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Journal of Nutrition and Metabolism
Volume 2012 (2012), Article ID 960363, 13 pages
Review Article

Creatine-Kinase- and Exercise-Related Muscle Damage Implications for Muscle Performance and Recovery

School of Science, University of the West of Scotland, Paisley PA1 2BE, UK

Received 21 June 2011; Revised 6 September 2011; Accepted 28 September 2011

Academic Editor: H. K. Biesalski

Copyright © 2012 Marianne F. Baird et al. This is an open access article distributed under the Creative Commons Attribution License, which permits unrestricted use, distribution, and reproduction in any medium, provided the original work is properly cited.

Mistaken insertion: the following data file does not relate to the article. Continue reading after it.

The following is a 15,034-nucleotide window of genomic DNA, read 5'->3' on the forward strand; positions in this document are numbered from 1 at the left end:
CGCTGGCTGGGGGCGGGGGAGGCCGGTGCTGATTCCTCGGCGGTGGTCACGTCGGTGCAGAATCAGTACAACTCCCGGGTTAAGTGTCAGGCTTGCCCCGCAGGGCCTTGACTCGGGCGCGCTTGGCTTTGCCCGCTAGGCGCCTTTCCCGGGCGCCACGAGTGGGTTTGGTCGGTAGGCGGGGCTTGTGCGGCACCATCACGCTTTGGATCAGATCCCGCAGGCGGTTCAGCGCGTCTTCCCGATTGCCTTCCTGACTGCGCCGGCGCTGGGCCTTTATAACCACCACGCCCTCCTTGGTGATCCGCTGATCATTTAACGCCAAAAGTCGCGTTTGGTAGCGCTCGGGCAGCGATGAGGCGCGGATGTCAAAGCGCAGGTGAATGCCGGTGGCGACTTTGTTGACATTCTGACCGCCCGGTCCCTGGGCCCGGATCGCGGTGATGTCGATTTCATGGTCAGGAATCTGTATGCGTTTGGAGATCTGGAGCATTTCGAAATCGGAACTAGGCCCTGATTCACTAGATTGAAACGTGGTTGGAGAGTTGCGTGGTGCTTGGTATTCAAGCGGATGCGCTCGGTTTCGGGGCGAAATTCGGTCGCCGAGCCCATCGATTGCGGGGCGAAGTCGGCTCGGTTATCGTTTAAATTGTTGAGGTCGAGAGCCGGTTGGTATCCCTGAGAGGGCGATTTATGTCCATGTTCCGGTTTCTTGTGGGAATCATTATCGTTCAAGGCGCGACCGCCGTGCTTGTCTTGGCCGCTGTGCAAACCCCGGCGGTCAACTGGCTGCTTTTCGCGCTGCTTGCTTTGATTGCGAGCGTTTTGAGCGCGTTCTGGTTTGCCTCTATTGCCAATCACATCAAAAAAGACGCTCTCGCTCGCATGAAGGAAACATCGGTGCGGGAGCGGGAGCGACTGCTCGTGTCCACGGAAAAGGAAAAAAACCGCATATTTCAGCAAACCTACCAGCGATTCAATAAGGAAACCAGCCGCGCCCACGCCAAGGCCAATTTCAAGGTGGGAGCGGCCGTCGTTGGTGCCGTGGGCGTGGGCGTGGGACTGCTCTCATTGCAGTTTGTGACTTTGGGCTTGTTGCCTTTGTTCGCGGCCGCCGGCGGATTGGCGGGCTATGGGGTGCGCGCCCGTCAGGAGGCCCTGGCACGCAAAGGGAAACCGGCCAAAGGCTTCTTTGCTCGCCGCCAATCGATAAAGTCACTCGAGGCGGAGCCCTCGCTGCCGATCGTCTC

The appearance of creatine kinase (CK) in blood has been generally considered to be an indirect marker of muscle damage, particularly for diagnosis of medical conditions such as myocardial infarction, muscular dystrophy, and cerebral diseases. However, there is controversy in the literature concerning its validity in reflecting muscle damage as a consequence of level and intensity of physical exercise. Nonmodifiable factors, for example, ethnicity, age, and gender, can also affect enzyme tissue activity and subsequent CK serum levels. The extent of effect suggests that acceptable upper limits of normal CK levels may need to be reset to recognise the impact of these factors. There is a need for standardisation of protocols and stronger guidelines which would facilitate greater scientific integrity. The purpose of this paper is to examine current evidence and opinion relating to the release of CK from skeletal muscle in response to physical activity and examine if elevated concentrations are a health concern.